WASHINTON: The United States has expressed concern over the Sindh High Court’s (SHC) ruling ordering the release of the main suspects in the murder of journalists Daniel Pearl, saying they will be “closely following” the case.
“We are deeply concerned by the reports of the December 24 ruling of Sindh High Court to release multiple terrorists responsible for the murder of Daniel Pearl,” said the State Department’s Bureau of South and Central Asian Affairs in a series of tweets.
The bureau said that they have been “assured” by Pakistan that the “accused have not been released” yet. It acknowledged that the case was ongoing adding that they will be following it closely.
“We have been assured that the accused have not been released at this time. We understand that this case is ongoing and will be following closely,” it added.
“We continue to stand with the Pearl family through this extremely difficult process. We continue to honour Daniel Pearl’s legacy as a courageous journalist,” said the State Department.
(2/3)We understand that this case is ongoing and will be following closely. We continue to stand with the Pearl family through this extremely difficult process.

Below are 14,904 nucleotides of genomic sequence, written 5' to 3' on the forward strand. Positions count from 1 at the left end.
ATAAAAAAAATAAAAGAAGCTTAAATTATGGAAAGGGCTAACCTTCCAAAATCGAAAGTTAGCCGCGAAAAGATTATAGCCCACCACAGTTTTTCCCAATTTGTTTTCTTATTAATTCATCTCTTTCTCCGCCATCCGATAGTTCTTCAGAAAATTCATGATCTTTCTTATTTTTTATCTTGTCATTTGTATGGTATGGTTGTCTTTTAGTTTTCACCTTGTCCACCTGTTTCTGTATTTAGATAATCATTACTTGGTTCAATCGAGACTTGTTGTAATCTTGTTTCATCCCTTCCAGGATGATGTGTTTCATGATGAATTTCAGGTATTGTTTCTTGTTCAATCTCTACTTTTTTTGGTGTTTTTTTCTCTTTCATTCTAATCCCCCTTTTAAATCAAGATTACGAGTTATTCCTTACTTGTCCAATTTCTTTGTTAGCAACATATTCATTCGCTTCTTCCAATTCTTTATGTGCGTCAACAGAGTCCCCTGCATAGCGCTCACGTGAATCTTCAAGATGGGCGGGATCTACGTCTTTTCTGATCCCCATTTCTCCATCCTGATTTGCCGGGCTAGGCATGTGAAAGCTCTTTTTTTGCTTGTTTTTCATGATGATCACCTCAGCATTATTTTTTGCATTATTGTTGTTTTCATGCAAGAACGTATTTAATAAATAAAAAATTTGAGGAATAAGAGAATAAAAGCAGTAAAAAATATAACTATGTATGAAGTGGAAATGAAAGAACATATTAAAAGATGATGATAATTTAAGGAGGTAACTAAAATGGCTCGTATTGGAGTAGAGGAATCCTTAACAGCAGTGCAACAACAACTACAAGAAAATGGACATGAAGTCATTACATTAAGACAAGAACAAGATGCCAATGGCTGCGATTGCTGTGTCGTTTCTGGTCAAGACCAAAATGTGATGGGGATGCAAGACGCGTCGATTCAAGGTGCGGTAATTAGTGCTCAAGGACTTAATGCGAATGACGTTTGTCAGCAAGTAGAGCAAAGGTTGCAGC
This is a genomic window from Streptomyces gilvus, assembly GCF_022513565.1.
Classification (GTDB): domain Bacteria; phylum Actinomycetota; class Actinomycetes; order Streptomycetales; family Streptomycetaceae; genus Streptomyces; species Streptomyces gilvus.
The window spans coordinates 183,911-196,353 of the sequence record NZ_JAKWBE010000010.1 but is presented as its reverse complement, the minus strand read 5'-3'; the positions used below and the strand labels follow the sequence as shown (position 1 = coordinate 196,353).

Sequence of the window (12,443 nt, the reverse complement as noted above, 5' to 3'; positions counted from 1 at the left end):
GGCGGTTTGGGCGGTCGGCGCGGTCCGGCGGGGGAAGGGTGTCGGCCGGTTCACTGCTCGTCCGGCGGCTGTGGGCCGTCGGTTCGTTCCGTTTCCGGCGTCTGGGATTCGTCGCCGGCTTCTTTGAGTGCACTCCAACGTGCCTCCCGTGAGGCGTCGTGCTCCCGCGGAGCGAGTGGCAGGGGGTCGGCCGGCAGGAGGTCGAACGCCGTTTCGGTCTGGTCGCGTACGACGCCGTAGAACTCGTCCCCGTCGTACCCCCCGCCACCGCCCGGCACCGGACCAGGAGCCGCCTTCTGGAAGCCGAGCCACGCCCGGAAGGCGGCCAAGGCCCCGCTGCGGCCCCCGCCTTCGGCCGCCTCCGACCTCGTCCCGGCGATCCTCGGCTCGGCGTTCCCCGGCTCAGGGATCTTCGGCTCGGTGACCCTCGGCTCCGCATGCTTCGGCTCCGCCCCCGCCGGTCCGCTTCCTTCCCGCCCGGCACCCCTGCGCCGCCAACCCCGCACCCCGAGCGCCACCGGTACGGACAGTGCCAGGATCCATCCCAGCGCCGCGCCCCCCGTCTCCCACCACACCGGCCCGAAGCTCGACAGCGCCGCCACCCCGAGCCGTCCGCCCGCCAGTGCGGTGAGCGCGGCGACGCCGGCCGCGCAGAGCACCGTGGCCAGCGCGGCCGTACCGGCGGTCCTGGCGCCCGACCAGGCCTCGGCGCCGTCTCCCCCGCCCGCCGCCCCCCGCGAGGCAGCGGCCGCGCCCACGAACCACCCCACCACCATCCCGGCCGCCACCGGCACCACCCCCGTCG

— State_SCA (@State_SCA) December 24, 2020
A day earlier, the SHC declared the detention of the accused exonerated in the Daniel Pearl case illegal and ordered their immediate release. The court declared the notification regarding the detention of a prime suspect Ahmed Omar Saeed Sheikh, also known as Shaikh Umer, and four other accused illegal and ordered their immediate release.
The court also directed officials to place the accused on the Exit Control List. Sheikh was acquitted earlier this year of murdering Pearl, but has been held until the slain journalist’s family appeals the acquittal.
The court said the accused have been in jail for the last 18 years without committing any crime. It added that their imprisonment was illegal and ordered them to appear before the court when they are summoned.
Earlier this year, the SHC had acquitted three of the accused in the 2002 kidnapping and murder of American journalist Daniel Pearl. It had also converted prime accused Umer Saeed Sheikh’s death penalty into a seven-year prison sentence.